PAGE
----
Lightning Intro To Go

time to read 13 min | 2602 words

The Go Programming Language

  • Go is a compiled programming language in the tradition of C and C++, with static typing, garbage collection, and unique language features enabling concurrent programming
  • Latest Release: 1.8rc3 (1.8 will be out soon)
  • Developed internally by Google to solve the kind of problems unique to Google (ie, high scale services/systems)
  • Designers/developers of Go have deep ties to C/Unix (Ken Thompson, Rob Pike, Robert Griesemer, et al)

Hello World in Go

package main
import "fmt"

func main() {
    fmt.Println("hello world")
}

Go Language and Runtime Feature Overview

  • Small and powerful standard library
  • Garbage collected
  • Statically compile (or cross-compile!) and deploy almost anywhere
  • Super-fast compiles and single binary deploys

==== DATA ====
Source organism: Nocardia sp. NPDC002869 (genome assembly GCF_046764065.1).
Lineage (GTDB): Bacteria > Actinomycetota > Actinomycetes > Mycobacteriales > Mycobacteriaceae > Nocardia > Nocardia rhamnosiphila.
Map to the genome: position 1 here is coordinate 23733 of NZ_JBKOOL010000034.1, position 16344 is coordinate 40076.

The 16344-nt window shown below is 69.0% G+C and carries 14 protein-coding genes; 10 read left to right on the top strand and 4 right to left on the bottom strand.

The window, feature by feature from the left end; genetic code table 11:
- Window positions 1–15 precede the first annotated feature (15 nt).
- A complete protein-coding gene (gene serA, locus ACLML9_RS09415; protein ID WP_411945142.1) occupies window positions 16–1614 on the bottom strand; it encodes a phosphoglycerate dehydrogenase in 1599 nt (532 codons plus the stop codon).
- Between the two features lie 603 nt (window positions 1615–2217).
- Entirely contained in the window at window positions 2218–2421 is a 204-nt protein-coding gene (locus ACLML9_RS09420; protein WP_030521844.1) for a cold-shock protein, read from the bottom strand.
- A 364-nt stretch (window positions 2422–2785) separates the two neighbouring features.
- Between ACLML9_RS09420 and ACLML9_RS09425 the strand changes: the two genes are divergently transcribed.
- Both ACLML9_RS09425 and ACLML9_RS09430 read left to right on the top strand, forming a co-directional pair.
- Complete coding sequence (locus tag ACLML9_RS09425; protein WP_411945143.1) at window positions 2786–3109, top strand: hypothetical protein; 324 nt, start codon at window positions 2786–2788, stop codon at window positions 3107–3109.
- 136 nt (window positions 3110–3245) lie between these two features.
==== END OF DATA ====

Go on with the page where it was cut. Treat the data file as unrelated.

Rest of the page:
• Language/standard library are UTF-8 native
  • Design and behavior of language/standard library is opinionated
  • Since v1.5, compiler toolchain is written in Go
  • Built in unit testing
  • Easy integration with C code/libraries
  • Less-is-more!

Installing Go

#!/bin/bash

sudo -s
cd /usr/local/

export GOROOT_BOOTSTRAP=/usr/local/go-1.7.4

git clone https://go.googlesource.com/go
cd go/src && git checkout go1.8rc3
./all.bash

export PATH=$PATH:/usr/local/go/bin

IDEs

  • VSCode - is a new, but strong, cross-platform IDE built by Microsoft, and works well with Go!
  • JetBrains Gogland - new, upcoming JetBrains IDE for Go
  • Plugins available for most other IDEs/editors – Sublime, IntelliJ, etc

Installing VS Code with Go

Run/Build/Install command line example:

  • Run: $ go run hello.go
  • Build and Execute:

    $ go build hello.go
    $ ls
    hello hello.go
    $ ./hello
    hello world
    
  • Install (puts hello in $GOPATH/bin/): $ go install